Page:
7:05 a.m. Everyone–Sheila, David, Harriet, Tracy, Mark, Patrick and I, hoist a clinging chimp onto our hip and parade down the road into the woods. Here, all 9 chimps are set down and the adventure begins. Each day they venture into the forest for 7 hours for walks and just to scatter about, sit in the trees, relax, eat fruit and learn. Rita wants to hold my hand and tries to convince me to pick her up. But she needs the exercise. Her 30+ pounds are a lot to pack on my hip.

Chimps gallop along behind Patrick, spread out on both sides of the trail, 14 humans mixed between. They drink out of mushrooms 9 inches across, then knock them over and gallop on. Up a tree goes Coco to bring down a mouthful of orange nuts, fruit inside.

Sandy, Tara, Rita, Cora, Boo Boo, Tobas, Donna, Coco. Donna discovers a piece of burlap sack and a chase ensues. Up and down trees, over stumps, diving between close branches. “Watch out!” Tobas’ trick is to swing a branch on someone’s head.

We stop for a break after 30 minutes of walking. Some youngsters climb up a nearby ant hill and into the branches of the tree on top. Sandy hangs out with Harriet who works on his ears to help his cold. My camera comes out and I start the fun of photographing cavorting chimps.

Donna suddenly swings by and grabs our back pack which is lying against a log upon which Tracy is sitting. Tracy yells at her and makes a lunge for the pack as it is being zipped away. Tobra reacts to protect Donna by biting Tracy on the calf. Patrick leaps up and yells at him. Up the ant hill he tears. Tracy is in considerable pain. Two blue holes appear. The skin is severed over these two tooth marks, but it is not bleeding externally. Her calf is in spasm. I start TTouch, working first about six inches all around. Within 15 minutes the pain is reduced by at least half, and the wound is shrinking before our eyes. Thirty minutes later the tooth marks have disappeared and there is absolutely no discomfort!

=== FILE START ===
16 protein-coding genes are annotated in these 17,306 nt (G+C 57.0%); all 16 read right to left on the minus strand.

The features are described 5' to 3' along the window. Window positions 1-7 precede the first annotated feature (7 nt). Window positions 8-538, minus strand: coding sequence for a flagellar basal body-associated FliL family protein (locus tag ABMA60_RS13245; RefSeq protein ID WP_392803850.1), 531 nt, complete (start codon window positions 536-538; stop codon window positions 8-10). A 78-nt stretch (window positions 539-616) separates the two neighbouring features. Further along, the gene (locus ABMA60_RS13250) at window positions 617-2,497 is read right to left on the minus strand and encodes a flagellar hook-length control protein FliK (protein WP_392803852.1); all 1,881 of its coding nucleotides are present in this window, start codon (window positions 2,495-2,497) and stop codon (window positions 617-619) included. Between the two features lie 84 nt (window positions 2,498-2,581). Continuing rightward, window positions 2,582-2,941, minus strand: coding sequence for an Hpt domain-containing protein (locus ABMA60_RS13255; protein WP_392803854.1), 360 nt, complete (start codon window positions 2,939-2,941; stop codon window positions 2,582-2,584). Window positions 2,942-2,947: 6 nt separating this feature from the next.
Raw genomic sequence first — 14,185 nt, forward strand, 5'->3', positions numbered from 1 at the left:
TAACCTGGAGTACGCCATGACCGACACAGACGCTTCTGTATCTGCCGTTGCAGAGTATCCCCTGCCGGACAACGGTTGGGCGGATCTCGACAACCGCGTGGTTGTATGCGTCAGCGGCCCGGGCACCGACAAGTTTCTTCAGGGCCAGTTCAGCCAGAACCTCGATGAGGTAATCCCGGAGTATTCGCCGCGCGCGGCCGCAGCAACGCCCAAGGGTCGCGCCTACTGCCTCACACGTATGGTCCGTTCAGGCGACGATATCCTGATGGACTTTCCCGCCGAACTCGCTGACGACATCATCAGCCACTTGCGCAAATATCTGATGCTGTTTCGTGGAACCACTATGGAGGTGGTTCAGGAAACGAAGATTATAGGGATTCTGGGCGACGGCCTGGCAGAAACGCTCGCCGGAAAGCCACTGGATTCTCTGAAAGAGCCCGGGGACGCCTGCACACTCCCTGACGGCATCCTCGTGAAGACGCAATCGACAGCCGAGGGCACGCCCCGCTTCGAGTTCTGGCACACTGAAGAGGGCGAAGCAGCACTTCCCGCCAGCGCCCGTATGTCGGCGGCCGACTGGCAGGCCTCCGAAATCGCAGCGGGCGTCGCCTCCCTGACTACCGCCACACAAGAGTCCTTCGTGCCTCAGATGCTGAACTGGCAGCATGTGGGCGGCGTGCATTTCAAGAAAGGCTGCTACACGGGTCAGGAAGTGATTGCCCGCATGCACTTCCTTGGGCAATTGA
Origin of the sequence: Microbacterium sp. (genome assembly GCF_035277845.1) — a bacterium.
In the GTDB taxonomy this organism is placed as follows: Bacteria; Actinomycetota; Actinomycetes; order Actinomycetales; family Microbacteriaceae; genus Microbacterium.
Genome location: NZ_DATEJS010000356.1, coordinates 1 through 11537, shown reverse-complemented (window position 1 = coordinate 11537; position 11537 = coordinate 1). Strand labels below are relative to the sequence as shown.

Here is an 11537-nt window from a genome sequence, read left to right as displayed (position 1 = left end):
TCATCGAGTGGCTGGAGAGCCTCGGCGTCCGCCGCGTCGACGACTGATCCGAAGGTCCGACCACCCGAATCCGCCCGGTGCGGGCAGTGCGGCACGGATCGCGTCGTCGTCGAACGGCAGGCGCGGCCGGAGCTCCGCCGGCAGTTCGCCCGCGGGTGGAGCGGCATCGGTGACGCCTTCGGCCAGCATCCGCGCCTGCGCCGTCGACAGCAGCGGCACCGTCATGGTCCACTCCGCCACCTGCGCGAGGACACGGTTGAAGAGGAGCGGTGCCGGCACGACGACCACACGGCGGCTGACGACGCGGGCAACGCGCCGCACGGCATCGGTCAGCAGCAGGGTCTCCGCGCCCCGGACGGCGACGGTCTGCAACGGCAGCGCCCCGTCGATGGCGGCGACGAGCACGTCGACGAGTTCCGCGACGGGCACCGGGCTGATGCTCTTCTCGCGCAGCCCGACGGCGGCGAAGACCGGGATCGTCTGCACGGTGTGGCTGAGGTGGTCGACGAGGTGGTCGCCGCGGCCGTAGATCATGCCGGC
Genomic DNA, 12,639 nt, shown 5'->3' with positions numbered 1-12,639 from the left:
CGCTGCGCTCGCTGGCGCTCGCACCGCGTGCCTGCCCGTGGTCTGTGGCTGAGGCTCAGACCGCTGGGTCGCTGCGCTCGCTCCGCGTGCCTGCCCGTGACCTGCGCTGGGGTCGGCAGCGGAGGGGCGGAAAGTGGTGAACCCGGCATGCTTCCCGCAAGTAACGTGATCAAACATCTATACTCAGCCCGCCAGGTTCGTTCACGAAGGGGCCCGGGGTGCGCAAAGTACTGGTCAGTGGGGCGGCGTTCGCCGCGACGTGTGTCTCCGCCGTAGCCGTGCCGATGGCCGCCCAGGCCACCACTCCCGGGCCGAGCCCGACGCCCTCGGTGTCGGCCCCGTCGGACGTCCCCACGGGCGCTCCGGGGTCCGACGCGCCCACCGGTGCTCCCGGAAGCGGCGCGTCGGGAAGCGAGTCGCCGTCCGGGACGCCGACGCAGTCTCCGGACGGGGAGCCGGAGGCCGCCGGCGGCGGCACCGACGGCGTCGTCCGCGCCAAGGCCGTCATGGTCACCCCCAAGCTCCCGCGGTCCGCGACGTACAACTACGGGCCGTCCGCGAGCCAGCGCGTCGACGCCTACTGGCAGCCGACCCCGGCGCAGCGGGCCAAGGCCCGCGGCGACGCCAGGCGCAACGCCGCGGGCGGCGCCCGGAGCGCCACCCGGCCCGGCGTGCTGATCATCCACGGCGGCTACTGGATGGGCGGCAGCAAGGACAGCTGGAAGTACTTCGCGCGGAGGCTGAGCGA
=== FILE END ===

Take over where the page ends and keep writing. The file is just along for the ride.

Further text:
We continue on our way through the woods.

Upcoming Book, The Chimpanzee Chronicles, Reminds me of My Time With Chimps in Zambia

I have been communicating with Debra Rosenman, a certified Rubenfeld Synergist, and Jessica O’Donoghue, an animal behavior consultant, about my work with chimpanzees in the 1990’s. Debra and Jessica met at Kindred Spirits Animal Sanctuary in New Mexico during one of my trainings there this year, and began a conversation about Debra’s upcoming book, the Chimpanzee Chronicles. I find it so inspiring how wonderful people meet and share ideas at our trainings.

This exchange reminds me of my time in Zambia and New York City TTouching apes and monkeys. I spent only a few brief moments in passing with a beautiful baboon female under the streets of New York City at the Memorial Sloan-Kettering Cancer Center, where thousands of animals are kept for research. I can see and feel her beauty and her desperate eyes as though it were yesterday. The consciousness that was present was so clear that I wonder how we humans can be so unaware. I was at Sloan-Kettering research at the time discussing the fate of 6 pig-tailed macaques scheduled to be sold to a biomedical research center by Hunter College. I met with the veterinarians in charge of the Hunter College apes to convince them that we could offer a worthwhile life in retirement instead. (more…)